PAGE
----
Shane Clifton's Crippled Grace: Disability, Virtue Ethics, and the Good Life unfolds from a seeming paradox—that according to Aristotle, disability, for its tragedy, mental deficiency, and even ugliness, restricts virtue, thus precluding a life of happiness for people with disabilities (57). However, by drawing on disability studies, disabled voices, Christian theology, and positive psychology, Clifton foregrounds varieties and values of disabled human experience, among them interdependence, moral agency, humility, vulnerability, and acceptance, that make disability not merely compatible with thriving, but central to apprehending the human condition. Simply put, Clifton finds that "the point of the virtue tradition is to reflect on the virtues needed for a person to flourish, not overcome disability" (209), and the book succeeds in its comprehensive illustration of full, disabled lives that neither minimize pain and suffering nor mince words when it comes to sex, desire, and thriving.

The book also succeeds in treating its various sources even-handedly, carefully constructing a fruitful dialogue between experience, philosophy, psychology, and theology. This is evident in the way Clifton draws upon his own experience as a quadriplegic and the perspectives of people with disabilities to prompt frank and thorough discussions of theodicy, happiness, and sexuality, never losing sight of the human condition. Although Chapter 3 proposes a disabled reading of the virtue tradition, it is over the course of the next dense six chapters—where Clifton weighs the insights and the limits of positive psychology, the perils of independence, problems of dependence, the promise of interdependence, and the virtue of letting go—that we begin to grasp the breadth and depth that disabled lives bring to constructs of humanity and the good life.

Especially notable are Chapters 6 and 7 where Clifton uses disability studies to invigorate and innovate philosophical and theological discussions. In Chapter 6, "Profound Disability, Independence, and Friendship," Clifton's dual critique of Alasdair McIntyre's elevation of independent practical reasoning and Hans Reinders' and Eva Kittay's concepts of relational humanity is thoughtful and creative. He remains importantly attuned to the value of disabled self-determination and agency as he illuminates,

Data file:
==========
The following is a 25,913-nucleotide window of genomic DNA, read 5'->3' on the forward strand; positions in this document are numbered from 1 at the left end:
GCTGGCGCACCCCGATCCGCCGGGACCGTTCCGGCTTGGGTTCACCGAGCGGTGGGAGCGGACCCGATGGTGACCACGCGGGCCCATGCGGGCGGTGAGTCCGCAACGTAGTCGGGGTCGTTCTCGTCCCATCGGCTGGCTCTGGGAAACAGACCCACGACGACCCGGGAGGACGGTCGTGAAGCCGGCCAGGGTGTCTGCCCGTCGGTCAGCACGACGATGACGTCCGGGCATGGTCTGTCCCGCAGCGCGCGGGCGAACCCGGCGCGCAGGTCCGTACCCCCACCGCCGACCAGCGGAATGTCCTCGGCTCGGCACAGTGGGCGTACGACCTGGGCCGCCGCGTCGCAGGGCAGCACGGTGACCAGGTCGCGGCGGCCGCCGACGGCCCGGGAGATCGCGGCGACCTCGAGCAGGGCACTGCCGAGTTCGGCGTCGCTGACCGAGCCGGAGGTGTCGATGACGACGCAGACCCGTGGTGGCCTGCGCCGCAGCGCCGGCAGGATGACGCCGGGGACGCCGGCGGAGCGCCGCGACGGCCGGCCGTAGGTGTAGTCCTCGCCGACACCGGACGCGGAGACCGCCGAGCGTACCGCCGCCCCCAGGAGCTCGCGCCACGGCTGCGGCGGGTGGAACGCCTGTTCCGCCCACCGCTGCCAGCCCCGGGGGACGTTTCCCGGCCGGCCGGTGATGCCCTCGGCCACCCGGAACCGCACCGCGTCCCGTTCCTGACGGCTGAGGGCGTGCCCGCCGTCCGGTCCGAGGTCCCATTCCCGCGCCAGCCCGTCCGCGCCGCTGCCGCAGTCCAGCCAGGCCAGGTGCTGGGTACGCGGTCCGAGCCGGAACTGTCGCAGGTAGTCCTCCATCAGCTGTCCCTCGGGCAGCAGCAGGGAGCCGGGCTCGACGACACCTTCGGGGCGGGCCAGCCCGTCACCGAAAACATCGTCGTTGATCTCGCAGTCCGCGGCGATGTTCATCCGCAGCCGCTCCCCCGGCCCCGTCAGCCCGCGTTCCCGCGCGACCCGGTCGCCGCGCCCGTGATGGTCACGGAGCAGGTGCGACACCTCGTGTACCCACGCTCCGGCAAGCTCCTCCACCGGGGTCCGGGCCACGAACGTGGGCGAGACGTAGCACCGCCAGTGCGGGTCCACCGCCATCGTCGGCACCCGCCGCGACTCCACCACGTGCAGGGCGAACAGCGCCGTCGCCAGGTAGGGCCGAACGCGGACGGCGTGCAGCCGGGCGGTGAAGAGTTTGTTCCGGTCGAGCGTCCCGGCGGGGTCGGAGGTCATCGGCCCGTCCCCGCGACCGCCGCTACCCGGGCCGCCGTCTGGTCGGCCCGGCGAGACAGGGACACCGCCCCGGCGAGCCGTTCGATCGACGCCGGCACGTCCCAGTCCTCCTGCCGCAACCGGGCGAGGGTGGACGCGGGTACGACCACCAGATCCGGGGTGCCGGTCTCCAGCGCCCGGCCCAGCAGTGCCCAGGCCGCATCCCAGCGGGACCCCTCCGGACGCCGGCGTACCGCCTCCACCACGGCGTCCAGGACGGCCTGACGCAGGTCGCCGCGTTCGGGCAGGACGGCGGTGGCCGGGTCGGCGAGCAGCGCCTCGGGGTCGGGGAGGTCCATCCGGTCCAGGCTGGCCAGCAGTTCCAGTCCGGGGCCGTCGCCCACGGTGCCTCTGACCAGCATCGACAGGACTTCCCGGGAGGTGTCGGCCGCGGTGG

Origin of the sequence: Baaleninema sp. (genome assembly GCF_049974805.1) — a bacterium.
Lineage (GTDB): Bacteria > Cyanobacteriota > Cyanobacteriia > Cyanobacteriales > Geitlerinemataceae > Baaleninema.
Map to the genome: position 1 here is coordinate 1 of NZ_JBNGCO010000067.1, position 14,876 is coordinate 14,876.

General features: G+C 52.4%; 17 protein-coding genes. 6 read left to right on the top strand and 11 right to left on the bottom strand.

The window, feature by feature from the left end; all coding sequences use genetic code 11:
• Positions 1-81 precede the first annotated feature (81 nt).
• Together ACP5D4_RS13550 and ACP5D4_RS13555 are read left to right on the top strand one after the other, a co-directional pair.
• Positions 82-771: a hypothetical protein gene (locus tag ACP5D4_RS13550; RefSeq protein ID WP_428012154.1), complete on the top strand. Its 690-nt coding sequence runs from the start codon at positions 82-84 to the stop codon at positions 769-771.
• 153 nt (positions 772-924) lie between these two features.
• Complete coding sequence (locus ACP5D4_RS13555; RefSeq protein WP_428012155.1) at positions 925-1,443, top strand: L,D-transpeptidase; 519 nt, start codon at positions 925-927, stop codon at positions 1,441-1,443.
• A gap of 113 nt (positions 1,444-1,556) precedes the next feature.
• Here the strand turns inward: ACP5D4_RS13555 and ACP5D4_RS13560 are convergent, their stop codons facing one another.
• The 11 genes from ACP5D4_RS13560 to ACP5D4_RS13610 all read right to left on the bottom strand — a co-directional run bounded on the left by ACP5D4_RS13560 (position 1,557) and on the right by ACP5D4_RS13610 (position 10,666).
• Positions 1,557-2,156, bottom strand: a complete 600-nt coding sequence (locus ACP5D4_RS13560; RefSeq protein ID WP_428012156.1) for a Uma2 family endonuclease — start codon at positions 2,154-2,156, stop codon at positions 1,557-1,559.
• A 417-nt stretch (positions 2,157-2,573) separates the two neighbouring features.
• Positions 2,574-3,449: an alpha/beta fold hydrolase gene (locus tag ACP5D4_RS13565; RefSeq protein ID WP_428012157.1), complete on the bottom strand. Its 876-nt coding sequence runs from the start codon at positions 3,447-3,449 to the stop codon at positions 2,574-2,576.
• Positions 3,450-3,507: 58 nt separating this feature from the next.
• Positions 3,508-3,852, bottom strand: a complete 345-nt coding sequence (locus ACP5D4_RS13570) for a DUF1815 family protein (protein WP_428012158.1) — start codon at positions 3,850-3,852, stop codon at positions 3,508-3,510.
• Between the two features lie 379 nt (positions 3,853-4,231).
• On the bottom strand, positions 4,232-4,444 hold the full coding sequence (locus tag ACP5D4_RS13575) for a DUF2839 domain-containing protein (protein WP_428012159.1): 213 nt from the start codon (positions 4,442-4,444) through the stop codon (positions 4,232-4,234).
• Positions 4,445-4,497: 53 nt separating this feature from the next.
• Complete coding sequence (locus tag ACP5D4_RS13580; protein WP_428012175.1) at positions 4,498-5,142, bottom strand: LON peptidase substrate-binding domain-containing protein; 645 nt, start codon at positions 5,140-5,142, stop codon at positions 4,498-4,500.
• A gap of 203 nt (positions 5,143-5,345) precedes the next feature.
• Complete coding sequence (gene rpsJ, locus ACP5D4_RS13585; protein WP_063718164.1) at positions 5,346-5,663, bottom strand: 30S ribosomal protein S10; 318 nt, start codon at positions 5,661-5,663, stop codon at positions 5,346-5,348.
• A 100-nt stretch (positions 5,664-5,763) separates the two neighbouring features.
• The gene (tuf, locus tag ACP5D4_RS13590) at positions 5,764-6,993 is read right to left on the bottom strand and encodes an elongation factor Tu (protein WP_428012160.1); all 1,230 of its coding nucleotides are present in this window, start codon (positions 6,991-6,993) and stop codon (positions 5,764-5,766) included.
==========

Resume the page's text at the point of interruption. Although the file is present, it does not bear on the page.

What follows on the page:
A notion of personhood determined only by the love of one of the parties (in Reinders' case, God; in Kittay's, a mother) effectively eliminates the other party altogether. Thus, relational anthropology is strengthened by retaining rather than rejecting the significance of individual reason and will. (154)

In Chapter 7, "Disability, Sexuality, and Intimacy," Clifton dispenses with common misinterpretations regarding sexual desire and activity of persons with disabilities, celebrating differences in bodies without exoticizing or minimizing challenges. By arguing against Thomas Aquinas and others that the "virtue tradition need not be set against sexual flourishing" (181), Clifton charges the Church with appreciating the full humanity of people with disabilities, which includes their sexual lives (186).

That Clifton must take such pains to dislodge the virtue tradition and Christian theology from their biases against hierarchies of human existence and hermeneutics of healing in the first place is arduous and lamentable. It speaks to the pervasive, persistent discrimination against people with disabilities, a reality the author acknowledges, but often struggles to fully contextualize. Although Clifton's self-conscious acknowledgement of his own limits to adequately addressing the diversity of race, class, and gendered experiences with respect to disability is apparent (223-5) and he notes the "danger of advocating the virtue of humility in the context of disability" (201), he would do well to further analyze the differential gendered and racialized danger of such a risk. The penultimate chapter with its emphasis on "letting go," even framed as it is in the context of a young woman's story, fails to count the cultural costs of performing vulnerability that disproportionately disadvantage women and minorities, costs that are perhaps even more magnified and complicated within communities of faith that have exploited vulnerability precisely by using it to undermine capacity and virtue. Furthermore, the book struggles to justify to a secular academic audience why faith and the lens of theology make a distinct and necessary contribution to the pursuit of happiness and flourishing. Although Clifton offers some profound analyses of theodicy and personhood, theology provides curious little substance to the quality of the good life, a concept largely outsourced to philosophy and psychology. I see glimpses of how faith is fortified in disabled lives, but scant reference to literature on joy, a distinctly Christian concept, or a clear argument for how or why Christian theology is central to human experience, let alone disabled human experience.

The strength of Clifton's work, however, remains in how forcefully the experiences and perspectives of scholars and people with disabilities refine the literature on virtue ethics, identifying formative lessons in grace, interdependence, and vulnerability that characterize and clarify human flourishing. Crippled Grace is good news not just for people with disabilities, but for the academy, as this text stands to contribute to disciplines such as medical ethics, sexual ethics, theological education, and psychology. Its broadness does not undermine its effectiveness: rather, in its breadth it makes its point emphatically: disabled lives matter, they are flourishing, and we all stand to learn from them.

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